Okay, so closure-like structures could be less ugly, but this is Java and that's just the syntactic salt we have to deal with when useing a closure-like pattern. We might see slightly better closure support in Java 7. However, in addition to the syntactic heft, what makes today's situtaion really sticky is when we think about Checked Exceptions.

Checked Exceptions in the context of Closures

If we were to use checked exceptions inside the DbAction, then the "execute()" and "asTransaction()" methods would need to declare the exceptions we might throw.

Since this will be re-used through-out the code, that means that every block of code that throws an exception needs to get added to the interface.

What's bad about this is that in one particular path, we know that only one type of excption is thrown, however because some other bit of code somewhere else in the application throws a different checked exception, we are now forced to in both places to believe that we need to be prepared to handle an exception that will never happen. In this scenario, checked exceptions are not communicating more information, they're communicationg wrong information. This is not a theoretical problem. This happens naturally as codebases grow. In fact, I've watch this start to happen on two codebases -- in both, every operation that touched the database would have had to declare that it threw FooException, BarException, BoomException, etc. creating a strong desire to simply declare "throws Exception" even though on any given use it may not have thrown any at all. Rather than add "throws Excpetion" to every method in the codebase, extending RuntimeException is the usual solution.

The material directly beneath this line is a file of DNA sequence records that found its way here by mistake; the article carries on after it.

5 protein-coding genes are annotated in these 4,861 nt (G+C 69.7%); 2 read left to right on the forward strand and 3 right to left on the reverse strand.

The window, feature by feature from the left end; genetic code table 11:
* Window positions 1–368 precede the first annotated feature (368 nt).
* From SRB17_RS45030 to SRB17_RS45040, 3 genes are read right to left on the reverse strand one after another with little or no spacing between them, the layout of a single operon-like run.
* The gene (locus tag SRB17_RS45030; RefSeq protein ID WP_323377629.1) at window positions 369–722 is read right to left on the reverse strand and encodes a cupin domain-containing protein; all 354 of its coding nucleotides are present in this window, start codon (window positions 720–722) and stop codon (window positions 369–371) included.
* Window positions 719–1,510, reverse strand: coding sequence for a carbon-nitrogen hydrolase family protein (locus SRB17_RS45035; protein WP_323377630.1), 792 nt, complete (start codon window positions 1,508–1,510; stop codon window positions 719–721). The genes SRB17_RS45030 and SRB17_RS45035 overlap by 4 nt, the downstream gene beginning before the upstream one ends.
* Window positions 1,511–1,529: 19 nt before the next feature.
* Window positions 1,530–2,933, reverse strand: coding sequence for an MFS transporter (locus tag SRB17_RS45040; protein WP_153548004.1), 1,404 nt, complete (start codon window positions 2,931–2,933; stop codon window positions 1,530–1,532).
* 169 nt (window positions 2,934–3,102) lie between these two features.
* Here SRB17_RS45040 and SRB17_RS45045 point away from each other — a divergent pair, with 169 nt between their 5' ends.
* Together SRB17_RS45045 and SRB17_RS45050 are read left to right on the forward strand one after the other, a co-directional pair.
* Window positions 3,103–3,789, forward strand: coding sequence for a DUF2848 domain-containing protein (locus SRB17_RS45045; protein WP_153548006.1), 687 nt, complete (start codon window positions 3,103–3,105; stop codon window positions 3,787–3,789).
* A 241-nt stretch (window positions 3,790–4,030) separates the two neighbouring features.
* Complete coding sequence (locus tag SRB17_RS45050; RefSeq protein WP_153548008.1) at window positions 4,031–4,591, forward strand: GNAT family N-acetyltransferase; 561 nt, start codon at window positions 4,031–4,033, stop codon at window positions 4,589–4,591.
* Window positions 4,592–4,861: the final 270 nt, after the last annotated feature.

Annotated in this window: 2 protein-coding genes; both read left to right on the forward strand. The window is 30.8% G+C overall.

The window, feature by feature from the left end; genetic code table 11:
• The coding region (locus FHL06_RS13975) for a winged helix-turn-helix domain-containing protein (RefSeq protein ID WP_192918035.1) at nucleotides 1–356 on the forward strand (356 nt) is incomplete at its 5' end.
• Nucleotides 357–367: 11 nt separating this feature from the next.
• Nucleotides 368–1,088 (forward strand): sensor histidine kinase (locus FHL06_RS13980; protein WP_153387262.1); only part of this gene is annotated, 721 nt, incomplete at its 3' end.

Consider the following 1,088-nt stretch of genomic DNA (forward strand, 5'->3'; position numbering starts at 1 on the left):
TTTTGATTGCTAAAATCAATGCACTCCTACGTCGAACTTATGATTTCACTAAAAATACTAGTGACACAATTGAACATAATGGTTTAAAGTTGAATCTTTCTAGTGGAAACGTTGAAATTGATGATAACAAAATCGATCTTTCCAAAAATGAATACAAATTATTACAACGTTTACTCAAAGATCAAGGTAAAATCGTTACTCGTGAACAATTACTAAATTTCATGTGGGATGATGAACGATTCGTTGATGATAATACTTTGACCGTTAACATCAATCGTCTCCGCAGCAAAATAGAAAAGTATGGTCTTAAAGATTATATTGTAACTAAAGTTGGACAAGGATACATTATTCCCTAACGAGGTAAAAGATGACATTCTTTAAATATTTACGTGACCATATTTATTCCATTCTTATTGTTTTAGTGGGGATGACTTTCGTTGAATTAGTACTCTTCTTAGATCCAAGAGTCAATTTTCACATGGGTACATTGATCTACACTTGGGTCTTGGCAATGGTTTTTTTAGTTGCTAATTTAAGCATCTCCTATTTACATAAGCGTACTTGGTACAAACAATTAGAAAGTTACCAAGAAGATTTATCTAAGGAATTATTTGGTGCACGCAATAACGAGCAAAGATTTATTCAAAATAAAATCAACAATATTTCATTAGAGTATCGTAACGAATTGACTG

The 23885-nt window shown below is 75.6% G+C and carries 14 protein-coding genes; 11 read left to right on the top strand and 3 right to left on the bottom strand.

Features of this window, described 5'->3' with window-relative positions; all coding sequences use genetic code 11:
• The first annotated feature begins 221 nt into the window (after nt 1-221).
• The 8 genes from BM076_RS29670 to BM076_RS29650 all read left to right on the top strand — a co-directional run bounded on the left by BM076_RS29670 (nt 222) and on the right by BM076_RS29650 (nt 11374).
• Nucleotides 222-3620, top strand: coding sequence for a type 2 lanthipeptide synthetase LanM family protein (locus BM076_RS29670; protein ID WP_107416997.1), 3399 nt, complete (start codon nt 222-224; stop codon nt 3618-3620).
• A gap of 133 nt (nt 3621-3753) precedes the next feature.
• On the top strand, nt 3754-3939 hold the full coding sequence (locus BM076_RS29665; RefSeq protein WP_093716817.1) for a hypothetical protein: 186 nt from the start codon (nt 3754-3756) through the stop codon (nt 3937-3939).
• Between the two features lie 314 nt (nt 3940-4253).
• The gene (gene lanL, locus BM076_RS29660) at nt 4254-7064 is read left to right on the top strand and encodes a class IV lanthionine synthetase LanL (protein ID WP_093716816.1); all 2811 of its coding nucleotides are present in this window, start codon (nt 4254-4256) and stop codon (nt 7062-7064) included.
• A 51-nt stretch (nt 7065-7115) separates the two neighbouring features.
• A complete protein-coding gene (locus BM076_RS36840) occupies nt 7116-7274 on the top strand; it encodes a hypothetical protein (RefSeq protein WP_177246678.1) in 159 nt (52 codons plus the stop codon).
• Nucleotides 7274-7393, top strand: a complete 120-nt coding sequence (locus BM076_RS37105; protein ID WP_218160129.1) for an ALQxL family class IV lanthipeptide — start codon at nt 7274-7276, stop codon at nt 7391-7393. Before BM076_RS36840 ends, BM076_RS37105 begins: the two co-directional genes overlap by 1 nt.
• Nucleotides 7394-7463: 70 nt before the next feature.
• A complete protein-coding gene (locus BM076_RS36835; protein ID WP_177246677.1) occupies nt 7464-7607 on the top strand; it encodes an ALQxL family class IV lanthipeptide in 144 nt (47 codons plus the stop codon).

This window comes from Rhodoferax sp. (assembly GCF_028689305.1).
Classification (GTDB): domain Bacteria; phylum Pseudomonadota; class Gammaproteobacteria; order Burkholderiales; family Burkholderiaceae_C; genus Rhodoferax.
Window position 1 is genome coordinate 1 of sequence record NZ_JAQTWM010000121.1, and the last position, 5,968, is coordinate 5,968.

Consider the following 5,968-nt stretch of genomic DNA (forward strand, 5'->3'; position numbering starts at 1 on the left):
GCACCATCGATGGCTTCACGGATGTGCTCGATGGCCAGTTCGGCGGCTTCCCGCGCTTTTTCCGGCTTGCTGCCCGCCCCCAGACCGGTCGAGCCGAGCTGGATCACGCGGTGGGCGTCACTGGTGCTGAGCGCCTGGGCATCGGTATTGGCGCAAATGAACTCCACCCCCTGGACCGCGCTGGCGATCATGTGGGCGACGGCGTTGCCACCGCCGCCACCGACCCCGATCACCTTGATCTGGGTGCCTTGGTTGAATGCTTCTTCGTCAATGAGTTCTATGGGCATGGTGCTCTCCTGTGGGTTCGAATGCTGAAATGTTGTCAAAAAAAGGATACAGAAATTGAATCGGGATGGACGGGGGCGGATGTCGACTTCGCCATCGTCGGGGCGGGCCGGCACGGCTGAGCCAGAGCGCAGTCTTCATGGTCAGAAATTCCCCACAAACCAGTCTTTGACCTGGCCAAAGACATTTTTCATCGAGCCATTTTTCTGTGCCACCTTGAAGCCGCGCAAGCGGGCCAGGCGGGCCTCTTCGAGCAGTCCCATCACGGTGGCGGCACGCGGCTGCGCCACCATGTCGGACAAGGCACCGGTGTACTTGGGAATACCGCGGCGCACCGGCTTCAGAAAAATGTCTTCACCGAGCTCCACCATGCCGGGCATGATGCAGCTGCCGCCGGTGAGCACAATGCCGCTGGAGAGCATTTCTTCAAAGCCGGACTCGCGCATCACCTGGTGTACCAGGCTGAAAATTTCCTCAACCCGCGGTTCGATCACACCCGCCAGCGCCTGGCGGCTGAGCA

In the end, the idea that checked exceptions could be more informative to the callers is lost ....

Fundamentally, I suspect this is why Java is the only* language to have checked exceptions.

I also wonder if the initial excitement about the power of checked exceptions is a strong contributing reason that the Java core libraries are nearly devoid of closures or closure-like interfaces. The notable exceptions being "Runnable" and "Comparable" which only allow runtime exceptions. I now think that it was not simply the syntactic weight of closures in Java, but also the love of checked exceptions which created a mental block against design-for-closures.

Imagine if the Java.util.Collection used internal iteration. This would seem like a more OO design, yes? Today collections foist the job of iterating over the collection on the callers -- which is not only duplication -- but a rather backwards inversion of responsibility. We can imagine that the Collection could have a "forEach" method which took a closure as an argument .... This is how many OO language collections libraries work. However this immediately creates a dilemma: the collections library would have to choose between declaring no checked exceptions or forcing all collections users to deal with plain old Exception every time they wanted to iterate over a list.